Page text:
The Congressional Black Caucus (CBC) has joined the growing chorus of national and international voices urging the Kellogg Co. to end its four-month-old lockout of more than 220 workers at its Memphis, Tenn., plant.
The Bakery, Confectionery, Tobacco Workers and Grain Millers (BCTGM) Local 252G members who make Frosted Flakes®, Froot Loops® and other breakfast favorites were locked out as part of the drive by the company to replace steady, middle-class, full-time jobs with casual part-time employees who would make significantly lower wages and substandard benefits.
In the letter to Kellogg’s CEO John Bryant, Rep. Marcia L. Fudge (D-Ohio), the CBC chair, writes:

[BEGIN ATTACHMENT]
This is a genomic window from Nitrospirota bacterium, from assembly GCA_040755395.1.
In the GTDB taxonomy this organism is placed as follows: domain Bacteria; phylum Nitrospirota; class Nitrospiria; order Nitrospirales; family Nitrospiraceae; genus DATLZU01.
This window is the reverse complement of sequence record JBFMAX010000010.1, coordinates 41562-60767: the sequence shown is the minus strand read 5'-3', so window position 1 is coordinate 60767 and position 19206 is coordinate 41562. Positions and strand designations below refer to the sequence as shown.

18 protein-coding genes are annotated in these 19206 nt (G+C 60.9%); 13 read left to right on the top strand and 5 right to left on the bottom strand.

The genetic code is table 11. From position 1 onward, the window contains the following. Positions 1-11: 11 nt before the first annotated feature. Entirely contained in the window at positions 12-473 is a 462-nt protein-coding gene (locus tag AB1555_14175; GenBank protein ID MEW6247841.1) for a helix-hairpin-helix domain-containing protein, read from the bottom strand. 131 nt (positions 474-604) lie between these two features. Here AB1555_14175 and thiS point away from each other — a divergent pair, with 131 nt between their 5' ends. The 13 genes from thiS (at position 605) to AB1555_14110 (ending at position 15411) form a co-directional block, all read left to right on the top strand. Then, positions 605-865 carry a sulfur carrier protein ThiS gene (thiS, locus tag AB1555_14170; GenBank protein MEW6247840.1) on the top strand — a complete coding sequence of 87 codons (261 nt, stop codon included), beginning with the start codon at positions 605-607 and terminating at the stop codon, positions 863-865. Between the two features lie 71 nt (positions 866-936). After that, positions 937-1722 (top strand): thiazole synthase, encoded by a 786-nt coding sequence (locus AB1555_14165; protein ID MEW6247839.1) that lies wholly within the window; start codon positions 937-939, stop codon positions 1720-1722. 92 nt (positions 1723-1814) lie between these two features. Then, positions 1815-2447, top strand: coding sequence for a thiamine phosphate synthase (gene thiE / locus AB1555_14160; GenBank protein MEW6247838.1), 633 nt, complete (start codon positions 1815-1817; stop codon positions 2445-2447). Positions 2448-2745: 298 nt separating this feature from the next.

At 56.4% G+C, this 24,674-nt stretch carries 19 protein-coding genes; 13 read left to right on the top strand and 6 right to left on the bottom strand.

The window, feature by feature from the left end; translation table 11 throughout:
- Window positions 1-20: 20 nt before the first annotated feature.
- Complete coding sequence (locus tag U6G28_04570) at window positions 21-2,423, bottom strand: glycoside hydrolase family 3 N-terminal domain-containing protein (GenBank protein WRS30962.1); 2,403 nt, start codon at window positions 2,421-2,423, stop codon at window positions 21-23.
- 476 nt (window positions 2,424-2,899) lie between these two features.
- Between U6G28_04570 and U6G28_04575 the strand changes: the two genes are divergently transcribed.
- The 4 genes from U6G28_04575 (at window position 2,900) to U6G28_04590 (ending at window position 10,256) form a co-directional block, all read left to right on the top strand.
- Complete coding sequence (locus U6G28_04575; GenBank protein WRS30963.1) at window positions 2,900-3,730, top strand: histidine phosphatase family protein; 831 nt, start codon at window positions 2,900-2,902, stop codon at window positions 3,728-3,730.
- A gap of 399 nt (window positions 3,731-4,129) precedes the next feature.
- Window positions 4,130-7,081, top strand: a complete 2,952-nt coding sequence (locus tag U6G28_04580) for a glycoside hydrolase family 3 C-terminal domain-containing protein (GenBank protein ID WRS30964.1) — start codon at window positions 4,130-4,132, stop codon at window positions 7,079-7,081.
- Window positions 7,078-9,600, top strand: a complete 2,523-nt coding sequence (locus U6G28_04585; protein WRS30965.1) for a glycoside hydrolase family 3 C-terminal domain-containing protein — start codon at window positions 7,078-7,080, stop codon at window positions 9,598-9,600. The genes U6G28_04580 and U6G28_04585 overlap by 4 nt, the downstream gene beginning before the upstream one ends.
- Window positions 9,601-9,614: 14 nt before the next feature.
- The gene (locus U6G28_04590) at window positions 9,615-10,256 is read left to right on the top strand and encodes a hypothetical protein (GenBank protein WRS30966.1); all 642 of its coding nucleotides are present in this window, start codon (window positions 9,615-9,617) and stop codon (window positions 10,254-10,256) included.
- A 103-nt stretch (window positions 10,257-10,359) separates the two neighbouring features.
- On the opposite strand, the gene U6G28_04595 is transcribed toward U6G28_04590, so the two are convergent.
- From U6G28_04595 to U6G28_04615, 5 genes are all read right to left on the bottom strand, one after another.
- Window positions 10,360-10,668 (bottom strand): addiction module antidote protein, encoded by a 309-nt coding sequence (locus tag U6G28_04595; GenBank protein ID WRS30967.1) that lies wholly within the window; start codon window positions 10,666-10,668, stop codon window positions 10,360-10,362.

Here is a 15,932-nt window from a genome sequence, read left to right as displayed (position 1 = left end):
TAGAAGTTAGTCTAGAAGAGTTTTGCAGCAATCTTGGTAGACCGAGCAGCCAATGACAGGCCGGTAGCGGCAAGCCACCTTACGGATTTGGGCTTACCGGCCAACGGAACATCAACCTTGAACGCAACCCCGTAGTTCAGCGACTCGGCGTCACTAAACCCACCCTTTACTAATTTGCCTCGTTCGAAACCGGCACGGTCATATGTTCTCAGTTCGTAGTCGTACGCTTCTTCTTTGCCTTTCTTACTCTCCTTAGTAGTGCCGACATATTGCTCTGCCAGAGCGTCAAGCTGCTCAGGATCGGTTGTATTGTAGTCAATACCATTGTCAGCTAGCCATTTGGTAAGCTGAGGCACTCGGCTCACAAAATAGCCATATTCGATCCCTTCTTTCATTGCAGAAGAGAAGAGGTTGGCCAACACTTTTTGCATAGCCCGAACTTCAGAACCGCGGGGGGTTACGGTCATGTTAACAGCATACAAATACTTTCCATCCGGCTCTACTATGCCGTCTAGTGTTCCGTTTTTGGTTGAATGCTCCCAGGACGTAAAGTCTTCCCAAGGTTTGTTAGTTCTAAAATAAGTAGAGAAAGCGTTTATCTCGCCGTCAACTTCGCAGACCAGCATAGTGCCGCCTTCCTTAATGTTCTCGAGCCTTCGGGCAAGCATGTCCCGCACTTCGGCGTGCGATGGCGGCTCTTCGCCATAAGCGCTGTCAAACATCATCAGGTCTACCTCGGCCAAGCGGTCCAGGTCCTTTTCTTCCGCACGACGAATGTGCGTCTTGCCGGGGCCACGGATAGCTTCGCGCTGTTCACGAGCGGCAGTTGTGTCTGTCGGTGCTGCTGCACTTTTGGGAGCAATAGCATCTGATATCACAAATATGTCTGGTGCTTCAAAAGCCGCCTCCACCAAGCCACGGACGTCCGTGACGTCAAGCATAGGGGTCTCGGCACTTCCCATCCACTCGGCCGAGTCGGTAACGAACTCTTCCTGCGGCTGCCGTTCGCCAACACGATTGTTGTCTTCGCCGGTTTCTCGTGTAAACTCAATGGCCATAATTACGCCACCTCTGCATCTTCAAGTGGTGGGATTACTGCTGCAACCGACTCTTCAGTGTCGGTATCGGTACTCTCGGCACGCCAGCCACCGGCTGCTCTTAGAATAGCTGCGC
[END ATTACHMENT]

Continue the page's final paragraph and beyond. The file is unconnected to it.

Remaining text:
Many of the affected workers are second and third generation employees from predominately minority communities, averaging more than 20 years of service to Kellogg. Locking employees out, cutting off their health insurance, denying them payment of earned vacation and subjecting them to months without income are not actions the CBC believes are reflective of the Kellogg Company’s vision and purpose.
The CBC urged Kellogg's to “immediately end the lockout that is inflicting pain on your workforce, their families and the entire Memphis community.”
We encourage you to work with the BCTGM Local 252G, AFL-CIO to find a mutually agreeable solution that will keep your production facility functional and ensure your employees have the ability to provide for themselves and their families.
The workers have received support from national politicians, religious leaders, civil rights organizations and international labor groups, including the NFL Players Association, the International Union of Food, Agricultural, Hotel, Restaurant, Catering, Tobacco and Allied Workers' Associations, the National Action Network and others.